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This Ohio Latina Is Building Local Economy from the Inside Out

Cleveland is not top of mind as a big Latino enclave, "but we’re here," says Jenice Contreras, who directs a local business development organization.
Jenice Contreras, the executive director of Northeast Ohio Hispanic Business Center in Cleveland, Ohio.
Jenice Contreras, the executive director of Northeast Ohio Hispanic Business Center in Cleveland, Ohio.Jenice Contreras

NAME: Jenice Contreras

AGE: 38

HERITAGE: Born in Puerto Rico

HOMETOWN: Cleveland, Ohio

OCCUPATION/TITLE: Executive Director of the Northeast Ohio Hispanic Business Center in Cleveland, Ohio

In addition to directing a business and neighborhood development organization, Jenice Contreras recently became one of 36 leaders representing 29 U.S. and Canadian cities as one of The Business Alliance for Local Living Economy’s (BALLE) group of Local Economy Fellows. Contreras will focus her fellowship on bringing equity, opportunity, capital, and support to small local businesses and the diverse populations to the Northeast Ohio Latino community, and will work to bring more accountability, personal relationships and compassion to business.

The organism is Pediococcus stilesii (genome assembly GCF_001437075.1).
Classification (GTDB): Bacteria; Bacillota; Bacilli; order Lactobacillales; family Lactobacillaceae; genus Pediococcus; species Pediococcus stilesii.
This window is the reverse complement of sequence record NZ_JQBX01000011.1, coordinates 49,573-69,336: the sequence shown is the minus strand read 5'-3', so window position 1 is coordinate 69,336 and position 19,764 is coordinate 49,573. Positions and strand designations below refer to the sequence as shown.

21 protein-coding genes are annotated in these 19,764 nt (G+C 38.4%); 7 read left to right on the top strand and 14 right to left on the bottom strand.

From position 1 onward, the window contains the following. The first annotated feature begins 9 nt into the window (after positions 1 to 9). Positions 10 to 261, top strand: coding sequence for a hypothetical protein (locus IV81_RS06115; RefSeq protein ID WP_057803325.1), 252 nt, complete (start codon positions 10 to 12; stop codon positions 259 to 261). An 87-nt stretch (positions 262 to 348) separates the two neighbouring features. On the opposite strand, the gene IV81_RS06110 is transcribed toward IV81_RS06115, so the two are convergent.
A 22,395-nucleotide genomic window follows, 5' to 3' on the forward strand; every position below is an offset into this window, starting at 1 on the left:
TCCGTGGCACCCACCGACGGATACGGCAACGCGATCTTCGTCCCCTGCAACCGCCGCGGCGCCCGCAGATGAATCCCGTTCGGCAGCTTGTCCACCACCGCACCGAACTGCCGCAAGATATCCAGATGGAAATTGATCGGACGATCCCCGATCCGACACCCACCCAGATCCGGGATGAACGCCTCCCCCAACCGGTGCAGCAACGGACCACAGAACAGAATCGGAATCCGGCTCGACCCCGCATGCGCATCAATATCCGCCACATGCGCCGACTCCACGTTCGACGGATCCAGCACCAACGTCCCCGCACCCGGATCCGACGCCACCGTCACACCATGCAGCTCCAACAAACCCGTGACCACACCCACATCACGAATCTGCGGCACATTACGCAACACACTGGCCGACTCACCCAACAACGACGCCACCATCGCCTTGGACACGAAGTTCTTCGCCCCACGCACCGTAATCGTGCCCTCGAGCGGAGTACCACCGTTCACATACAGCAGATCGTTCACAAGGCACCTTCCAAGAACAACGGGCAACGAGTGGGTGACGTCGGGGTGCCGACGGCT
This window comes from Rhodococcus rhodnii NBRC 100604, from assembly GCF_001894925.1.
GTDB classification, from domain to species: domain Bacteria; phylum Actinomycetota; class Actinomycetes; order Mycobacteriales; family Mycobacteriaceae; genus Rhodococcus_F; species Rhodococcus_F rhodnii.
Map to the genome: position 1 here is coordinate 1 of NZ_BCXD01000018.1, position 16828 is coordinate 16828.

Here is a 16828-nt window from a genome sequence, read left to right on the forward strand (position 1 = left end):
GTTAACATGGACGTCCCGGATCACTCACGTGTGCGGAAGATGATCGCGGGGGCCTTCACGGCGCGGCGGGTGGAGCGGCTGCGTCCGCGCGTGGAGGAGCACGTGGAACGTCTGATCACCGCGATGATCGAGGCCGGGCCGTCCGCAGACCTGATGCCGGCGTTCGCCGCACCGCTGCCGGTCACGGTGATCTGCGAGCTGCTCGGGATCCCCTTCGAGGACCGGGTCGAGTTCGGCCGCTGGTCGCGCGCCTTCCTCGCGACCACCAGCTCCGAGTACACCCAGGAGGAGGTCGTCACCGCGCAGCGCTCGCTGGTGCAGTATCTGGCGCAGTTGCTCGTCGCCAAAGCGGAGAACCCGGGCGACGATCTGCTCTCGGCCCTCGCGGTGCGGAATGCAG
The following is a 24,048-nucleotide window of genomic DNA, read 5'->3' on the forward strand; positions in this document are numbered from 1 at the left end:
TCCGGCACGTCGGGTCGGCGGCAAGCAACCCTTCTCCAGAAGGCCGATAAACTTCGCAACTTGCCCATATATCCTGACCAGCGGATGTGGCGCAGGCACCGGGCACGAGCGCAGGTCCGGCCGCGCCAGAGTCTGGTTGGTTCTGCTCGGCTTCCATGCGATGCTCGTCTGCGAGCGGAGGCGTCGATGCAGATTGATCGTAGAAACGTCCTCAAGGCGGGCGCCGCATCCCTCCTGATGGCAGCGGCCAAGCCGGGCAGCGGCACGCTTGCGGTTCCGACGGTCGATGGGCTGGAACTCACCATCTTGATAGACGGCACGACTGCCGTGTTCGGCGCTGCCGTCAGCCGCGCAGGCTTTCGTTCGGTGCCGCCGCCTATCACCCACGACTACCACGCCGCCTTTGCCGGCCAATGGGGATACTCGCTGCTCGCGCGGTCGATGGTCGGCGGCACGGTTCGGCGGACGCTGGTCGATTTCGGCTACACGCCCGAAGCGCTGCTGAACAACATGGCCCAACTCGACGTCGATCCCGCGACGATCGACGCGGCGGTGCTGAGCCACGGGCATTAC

What is the Latino community like in Northeast Ohio?

The near-west side of Cleveland has the largest concentration of Latino residents in the entire state of Ohio. Cleveland is not usually top of mind as a big Latino enclave but we’re here. The community started growing in the 40’s and 50’s when men in Puerto Rico were recruited to Ohio to work in the steel mills. This is why such there’s such a large density of Puerto Ricans — they comprise about 75 percent of the Latinos here. That’s how my grandfather and uncle got here, through recruitment and why I’m in Cleveland.